And so being able to understand what exactly do judgment and how this fits into our understanding of God, becomes important. And not only we not understand the Bible, when you think about Jesus, you’re just going to look at Jesus as if he does this little nice thing. All good little Jesus, pat him on his head one day when you meet him, you did some great stuff, Jesus. Right? Well, when we understand the significance of judgment and how it fits into scripture and what God wants us to perceive through judgment, and then you look at Jesus, you see a much bigger picture than just nice little good Jesus.
How do you deal with this? Is there any comfort? Are we just going to talk about bad things all day and walk out just with their heads hanging low? Who is this God? Is he a moral monster? There was a book written by a guy with the last name, Copan, as Paul Copan. And the book is actually titled, Is God a Moral Monster? He’s a theologian and teaches in Florida. Good book dealing with this issue. Ever wondered or wrestled with these thoughts as it relates to God?
Can I tell you, if you ever want to see that play out, the book of Psalms is a beautiful place where you see individuals wrestle with this thought. Here’s a God, holy, just, judging wickedness of the world, batting back and forth in the psalmist minds. How you reconcile the judgment of God and the injustice of this world and the goodness of who God is? And so, if you’ve even pondered this in your own mind in trying to figure out how this works, you’re not alone. This has happened throughout the course of scripture. And so to understand where this fits and the idea of who God is, I think at first becomes important to understand the nature of this God. What kind of God is he that judges? Is he good? We like a loving and gracious God.
And then we look at stories like this one with Ahab and Jezebel, or maybe the 850 prophets, or maybe God calling Israel into Canaan. And we wonder, how does this judgment fit? Is there a conflicting interest in who you are? But when you think about the character of God, let me just throw up a few popular verses as it relates to our understanding and his connection to working in this world, and the wickedness around us. In Ezekiel 18:23, it says this, “Do I have any pleasure in the death of the wicked? Declares the Lord. Rather then that they should turn from his ways and live.”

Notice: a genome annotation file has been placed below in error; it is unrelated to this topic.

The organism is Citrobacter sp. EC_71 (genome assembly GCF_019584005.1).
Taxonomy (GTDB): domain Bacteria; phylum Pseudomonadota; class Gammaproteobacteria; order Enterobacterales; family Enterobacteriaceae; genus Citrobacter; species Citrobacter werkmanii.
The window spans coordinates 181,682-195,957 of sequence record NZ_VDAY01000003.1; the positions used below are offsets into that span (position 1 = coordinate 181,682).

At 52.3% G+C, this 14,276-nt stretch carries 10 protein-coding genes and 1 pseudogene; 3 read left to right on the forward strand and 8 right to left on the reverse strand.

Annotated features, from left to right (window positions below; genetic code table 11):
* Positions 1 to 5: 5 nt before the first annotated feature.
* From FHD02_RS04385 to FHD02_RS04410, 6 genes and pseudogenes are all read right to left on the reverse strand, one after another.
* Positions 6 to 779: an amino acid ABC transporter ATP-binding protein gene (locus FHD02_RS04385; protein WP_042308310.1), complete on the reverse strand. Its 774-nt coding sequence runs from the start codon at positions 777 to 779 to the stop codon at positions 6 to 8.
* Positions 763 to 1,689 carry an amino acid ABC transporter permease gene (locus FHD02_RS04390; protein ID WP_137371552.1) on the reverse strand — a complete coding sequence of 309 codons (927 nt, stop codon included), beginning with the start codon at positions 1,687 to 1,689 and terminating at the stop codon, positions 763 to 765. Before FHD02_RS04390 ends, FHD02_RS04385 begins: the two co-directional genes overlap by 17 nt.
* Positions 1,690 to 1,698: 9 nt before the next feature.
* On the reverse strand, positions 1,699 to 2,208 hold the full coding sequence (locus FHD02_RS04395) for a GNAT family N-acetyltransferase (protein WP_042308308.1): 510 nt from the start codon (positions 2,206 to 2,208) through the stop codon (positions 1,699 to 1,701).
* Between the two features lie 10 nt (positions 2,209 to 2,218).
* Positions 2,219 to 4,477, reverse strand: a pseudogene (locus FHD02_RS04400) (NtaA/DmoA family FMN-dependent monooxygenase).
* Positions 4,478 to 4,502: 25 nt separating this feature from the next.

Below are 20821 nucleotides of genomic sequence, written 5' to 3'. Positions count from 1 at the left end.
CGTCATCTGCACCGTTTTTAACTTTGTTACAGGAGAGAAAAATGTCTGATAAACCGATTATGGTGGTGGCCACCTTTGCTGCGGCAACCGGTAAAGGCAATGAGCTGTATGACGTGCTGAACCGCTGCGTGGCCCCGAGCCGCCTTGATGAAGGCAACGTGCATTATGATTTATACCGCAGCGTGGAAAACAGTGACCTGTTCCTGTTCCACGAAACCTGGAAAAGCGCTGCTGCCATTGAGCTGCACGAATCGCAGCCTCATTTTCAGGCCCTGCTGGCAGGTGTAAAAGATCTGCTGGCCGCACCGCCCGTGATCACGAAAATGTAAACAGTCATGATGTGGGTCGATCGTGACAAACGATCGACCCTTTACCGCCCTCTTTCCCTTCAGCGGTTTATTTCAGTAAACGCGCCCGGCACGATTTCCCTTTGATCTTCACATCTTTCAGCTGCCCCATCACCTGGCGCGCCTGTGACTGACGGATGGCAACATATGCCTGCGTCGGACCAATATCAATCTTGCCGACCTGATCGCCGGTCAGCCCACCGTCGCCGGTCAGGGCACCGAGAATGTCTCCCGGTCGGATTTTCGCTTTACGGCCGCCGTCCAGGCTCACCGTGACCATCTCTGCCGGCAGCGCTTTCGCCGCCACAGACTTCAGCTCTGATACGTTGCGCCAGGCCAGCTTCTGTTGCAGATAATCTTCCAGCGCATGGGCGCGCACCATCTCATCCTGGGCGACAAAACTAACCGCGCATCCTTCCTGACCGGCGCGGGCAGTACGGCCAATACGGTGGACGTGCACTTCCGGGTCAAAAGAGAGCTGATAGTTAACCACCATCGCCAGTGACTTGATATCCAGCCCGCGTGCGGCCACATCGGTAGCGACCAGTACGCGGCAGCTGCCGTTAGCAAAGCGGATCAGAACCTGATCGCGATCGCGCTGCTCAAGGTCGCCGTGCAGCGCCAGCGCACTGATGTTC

So, what it’s saying in this passage of scripture, reveals God’s heart’s desire for wickedness in this world. God doesn’t create just for the purpose of just destroying. God doesn’t wake up and he’s like, “I woke up on the wrong side of the bed today, who can I crush?” Like that’s what Ezekiel was communicating to us is that, that’s not the mentality of God. God doesn’t all of a sudden just blow his living and go crazy, and just decide to off the cuff destroy things. That’s not what God’s about. In fact, he tells us he doesn’t delight in those things. Rather his heart is interested even in the heart of the wicked that they should turn. In 2 Peter 3:9, from a different perspective.
So you see God’s judgment here and God’s saying, “Look, my preference is a heart would change rather than judgment.” But in 2 Peter 3:9, the reverse of that. This is kind of interesting. As you see in this story, the church is being persecuted and they’re asking God, “God, where’s the judgment? We don’t like this persecution.” A little different for us in the Western world today, right? We like loving, gracious God, let’s not deal with judgment. And here you see in the first century church because of the tremendous persecution that they face, God where is it? They see it as a good thing.
And so in 2 Peter 3:9, it says, “The Lord is not slow about his promises.” Like, “God, where are you? We see you promising great things for your people.” But he’s saying, “Look, I haven’t forgotten. I’m not slow about these promises, some call it slowness, but look, this is what I am, I’m patient. I’m not wishing for any to perish, but for all to come to repentance.”
Even in Romans 5:8, it’s a great verse to Remember, God demonstrates his love toward us and that while we were yet sinners, Christ died for us. So it puts us in that place of understanding like there is judgment and before God we aren’t perfect. And so what does God think about this? Well, God loves us in our sin, and in that sin Jesus still pursues us. So you see the nature of God just communicated to us, what God is like. Yes, there is judgment, yes there is a holy God, yes God will come against sin, and God is gracious. Now, how does all that fit?
When you read in Genesis 18:18, it happens multiple times in the beginning of Genesis, with the life of Abraham, where he says to us that through Abraham seed, all nations will be blessed. God cares about nations, and all nations there’re actually ethnicities, ethnic groups. In fact, God even wrote in Israel’s laws in, Leviticus 19:33 and 34, he writes laws on how to treat foreigners. And when he reminds them how to treat foreigners, he said, “Because you yourself were once in a foreign land, when you were in Egypt.”